Austrian State Treaty

From Academic Kids

The Austrian Independence Treaty (complete form: Treaty for the re-establishment of an independent and democratic Austria, signed in Vienna on the 15th May 1955), more commonly referred to as Austrian State Treaty (German Staatsvertrag), was signed on the 15th May 1955 in Vienna at Schloss Belvedere between the Allied occupying powers: the USA, the USSR, France and Great Britain, and the Austrian government and officially came into force on the 27th July, 1955.


Generalities and Structure

The aim of the Treaty was the re-establishment of a free, sovereign and democratic Österreich. The basis for the treaty was the Moscow Declaration on 30th October 1943.

The signators of the treaty were the Foreign Ministers of the time: Vyacheslav Molotov, John Foster Dulles, Harold MacMillan and Antoine Pinay on behalf of the Allies and Leopold Figl, as the Austrian Foreign Minsiter as well as the four High Commissioners of the occupying powers.

The treaty is divided into 9 parts:

  • Preamble
  • Political and territorial provisions
  • Military and air travel provisions
  • Reparations
  • Ownership, Law and Interests
  • Economic relations
  • Rules for disputes
  • Economic provisions
  • Final provisions

Important points in the Treaty

In addition to the general regulations and the recognition of the Austrian state, the minority rights of the Croat and Slovenian minorities are also expressly detailed. Also, another Anschluss (accession) to the new Germany was also forbidden and the prohibition of National Socialism and other fascist organisations was also re-stated.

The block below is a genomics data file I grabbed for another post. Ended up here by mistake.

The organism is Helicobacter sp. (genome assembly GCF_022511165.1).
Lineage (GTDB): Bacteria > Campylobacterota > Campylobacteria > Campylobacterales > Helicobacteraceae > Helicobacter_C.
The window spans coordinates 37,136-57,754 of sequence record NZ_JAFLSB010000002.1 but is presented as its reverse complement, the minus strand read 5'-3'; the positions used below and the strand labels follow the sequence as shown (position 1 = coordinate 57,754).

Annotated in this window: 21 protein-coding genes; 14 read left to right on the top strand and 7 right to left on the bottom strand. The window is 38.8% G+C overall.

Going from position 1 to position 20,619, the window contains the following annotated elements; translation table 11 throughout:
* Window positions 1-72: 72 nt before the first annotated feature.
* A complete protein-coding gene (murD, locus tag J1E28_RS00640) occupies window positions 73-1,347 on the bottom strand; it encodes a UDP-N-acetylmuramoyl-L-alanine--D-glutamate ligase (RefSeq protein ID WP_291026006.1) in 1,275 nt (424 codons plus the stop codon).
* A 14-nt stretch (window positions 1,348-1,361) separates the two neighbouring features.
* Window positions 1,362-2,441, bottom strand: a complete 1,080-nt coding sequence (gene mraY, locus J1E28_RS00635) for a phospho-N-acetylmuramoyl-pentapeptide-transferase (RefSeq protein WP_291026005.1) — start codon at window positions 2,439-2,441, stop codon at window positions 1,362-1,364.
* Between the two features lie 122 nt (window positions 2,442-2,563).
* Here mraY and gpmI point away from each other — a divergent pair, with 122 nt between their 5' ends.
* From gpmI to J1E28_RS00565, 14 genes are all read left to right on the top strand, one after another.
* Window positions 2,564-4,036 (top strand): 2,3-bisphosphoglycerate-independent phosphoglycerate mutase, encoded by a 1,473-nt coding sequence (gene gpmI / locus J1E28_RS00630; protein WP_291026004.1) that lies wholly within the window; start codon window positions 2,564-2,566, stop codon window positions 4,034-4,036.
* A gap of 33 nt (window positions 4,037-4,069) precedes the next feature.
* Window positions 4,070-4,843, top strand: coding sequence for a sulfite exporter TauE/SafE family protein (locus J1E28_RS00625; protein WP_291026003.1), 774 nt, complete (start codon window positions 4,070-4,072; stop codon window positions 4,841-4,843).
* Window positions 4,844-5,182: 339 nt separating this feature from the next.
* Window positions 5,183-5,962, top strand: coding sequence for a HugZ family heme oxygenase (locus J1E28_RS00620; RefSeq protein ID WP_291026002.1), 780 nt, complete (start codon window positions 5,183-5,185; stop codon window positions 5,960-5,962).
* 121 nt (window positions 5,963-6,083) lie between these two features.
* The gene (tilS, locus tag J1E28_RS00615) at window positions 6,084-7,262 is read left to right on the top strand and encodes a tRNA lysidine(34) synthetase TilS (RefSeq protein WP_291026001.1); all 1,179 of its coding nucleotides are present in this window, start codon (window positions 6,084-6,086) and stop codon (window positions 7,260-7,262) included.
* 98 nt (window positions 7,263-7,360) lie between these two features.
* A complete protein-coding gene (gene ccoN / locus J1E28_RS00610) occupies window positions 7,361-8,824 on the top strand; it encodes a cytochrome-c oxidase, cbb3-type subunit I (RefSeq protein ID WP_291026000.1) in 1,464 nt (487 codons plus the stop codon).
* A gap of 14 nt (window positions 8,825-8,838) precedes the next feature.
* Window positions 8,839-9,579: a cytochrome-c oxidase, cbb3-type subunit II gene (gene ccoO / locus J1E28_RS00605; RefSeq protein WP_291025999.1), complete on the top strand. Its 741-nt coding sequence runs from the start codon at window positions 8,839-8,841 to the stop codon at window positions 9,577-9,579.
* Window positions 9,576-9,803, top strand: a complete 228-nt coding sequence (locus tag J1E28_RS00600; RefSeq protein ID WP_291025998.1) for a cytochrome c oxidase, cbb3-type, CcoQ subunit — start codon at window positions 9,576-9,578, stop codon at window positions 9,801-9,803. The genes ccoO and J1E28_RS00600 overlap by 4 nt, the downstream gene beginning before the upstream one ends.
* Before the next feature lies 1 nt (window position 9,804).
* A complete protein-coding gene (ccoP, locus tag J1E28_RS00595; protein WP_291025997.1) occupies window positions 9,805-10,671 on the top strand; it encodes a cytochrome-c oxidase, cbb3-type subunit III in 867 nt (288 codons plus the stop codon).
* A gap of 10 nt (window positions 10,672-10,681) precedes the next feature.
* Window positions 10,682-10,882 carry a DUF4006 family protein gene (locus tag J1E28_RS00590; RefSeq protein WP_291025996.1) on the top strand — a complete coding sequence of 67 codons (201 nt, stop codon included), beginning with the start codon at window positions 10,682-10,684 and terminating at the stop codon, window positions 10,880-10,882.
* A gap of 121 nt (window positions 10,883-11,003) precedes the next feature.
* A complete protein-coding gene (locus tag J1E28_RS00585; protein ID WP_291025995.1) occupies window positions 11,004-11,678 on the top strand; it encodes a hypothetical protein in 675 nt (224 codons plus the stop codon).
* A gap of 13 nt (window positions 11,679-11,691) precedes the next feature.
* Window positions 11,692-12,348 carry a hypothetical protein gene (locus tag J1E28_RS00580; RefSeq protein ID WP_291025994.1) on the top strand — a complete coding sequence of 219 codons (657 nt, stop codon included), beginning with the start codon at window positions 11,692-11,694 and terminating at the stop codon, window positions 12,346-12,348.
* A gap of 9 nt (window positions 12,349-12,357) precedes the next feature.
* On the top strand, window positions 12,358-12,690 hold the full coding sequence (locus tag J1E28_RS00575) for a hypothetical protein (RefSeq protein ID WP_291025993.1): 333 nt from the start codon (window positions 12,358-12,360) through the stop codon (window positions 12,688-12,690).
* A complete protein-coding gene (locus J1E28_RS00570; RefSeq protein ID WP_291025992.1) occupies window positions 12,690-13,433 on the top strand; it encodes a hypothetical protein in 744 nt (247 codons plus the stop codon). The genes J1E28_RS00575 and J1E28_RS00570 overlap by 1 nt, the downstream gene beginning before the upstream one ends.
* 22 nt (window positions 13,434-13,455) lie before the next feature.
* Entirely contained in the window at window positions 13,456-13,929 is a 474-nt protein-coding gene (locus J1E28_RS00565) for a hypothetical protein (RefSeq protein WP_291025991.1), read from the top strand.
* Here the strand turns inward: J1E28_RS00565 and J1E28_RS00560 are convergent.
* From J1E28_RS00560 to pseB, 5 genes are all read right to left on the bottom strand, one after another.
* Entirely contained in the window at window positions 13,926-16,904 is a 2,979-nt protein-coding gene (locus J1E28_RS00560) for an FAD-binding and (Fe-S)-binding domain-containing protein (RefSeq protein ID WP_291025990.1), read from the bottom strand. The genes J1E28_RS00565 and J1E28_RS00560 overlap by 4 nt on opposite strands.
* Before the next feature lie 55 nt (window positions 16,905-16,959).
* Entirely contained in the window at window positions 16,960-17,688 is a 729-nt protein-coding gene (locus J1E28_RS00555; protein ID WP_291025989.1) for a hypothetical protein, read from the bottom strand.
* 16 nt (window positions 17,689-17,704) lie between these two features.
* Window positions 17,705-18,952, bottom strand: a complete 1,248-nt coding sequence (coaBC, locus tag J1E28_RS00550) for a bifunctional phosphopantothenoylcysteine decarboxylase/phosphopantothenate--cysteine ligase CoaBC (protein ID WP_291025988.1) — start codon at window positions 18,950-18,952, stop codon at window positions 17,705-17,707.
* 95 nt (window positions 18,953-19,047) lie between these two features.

Furthermore, Austria announced that it would voluntarily declare itself permanently neutral after the enactment of the treaty. Thus, Austrian neutrality is not part of the treaty, but is historically and politically linked with it.


As a result of this treaty the Occupying Powers remained on Austrian territory until 25th October 1955. October 26 is celebrated as National Holiday (until 1965: Day of the Flag). It is sometimes thought to be linked with the withdrawal of allied troups, but is in fact connected to Austria's Declaration of Neutrality, which was passed on October 26, 1955.


First attempts to negotiate a treaty were made by the first post-war government. However, they failed because the allied powers wanted to see a peace treaty with Germany first. A treaty became less likely with the development of the Cold War. However, Austria succeeded in avoid losing parts of Carinthia to Yugoslavia, even though the issue of a potential reunification with South Tyrol was not addressed. The climate for negotiations improved with Stalin's death in 1953. However, a breakthrough was achieved only in February of 1955 in negotiations with the Soviet foreign minister Molotov.

See also

External Links

de:Österreichischer Staatsvertrag sl:Avstrijska državna pogodba


Academic Kids Menu

  • Art and Cultures
    • Art (
    • Architecture (
    • Cultures (
    • Music (
    • Musical Instruments (
  • Biographies (
  • Clipart (
  • Geography (
    • Countries of the World (
    • Maps (
    • Flags (
    • Continents (
  • History (
    • Ancient Civilizations (
    • Industrial Revolution (
    • Middle Ages (
    • Prehistory (
    • Renaissance (
    • Timelines (
    • United States (
    • Wars (
    • World History (
  • Human Body (
  • Mathematics (
  • Reference (
  • Science (
    • Animals (
    • Aviation (
    • Dinosaurs (
    • Earth (
    • Inventions (
    • Physical Science (
    • Plants (
    • Scientists (
  • Social Studies (
    • Anthropology (
    • Economics (
    • Government (
    • Religion (
    • Holidays (
  • Space and Astronomy
    • Solar System (
    • Planets (
  • Sports (
  • Timelines (
  • Weather (
  • US States (


  • Home Page (
  • Contact Us (

  • Clip Art (
Personal tools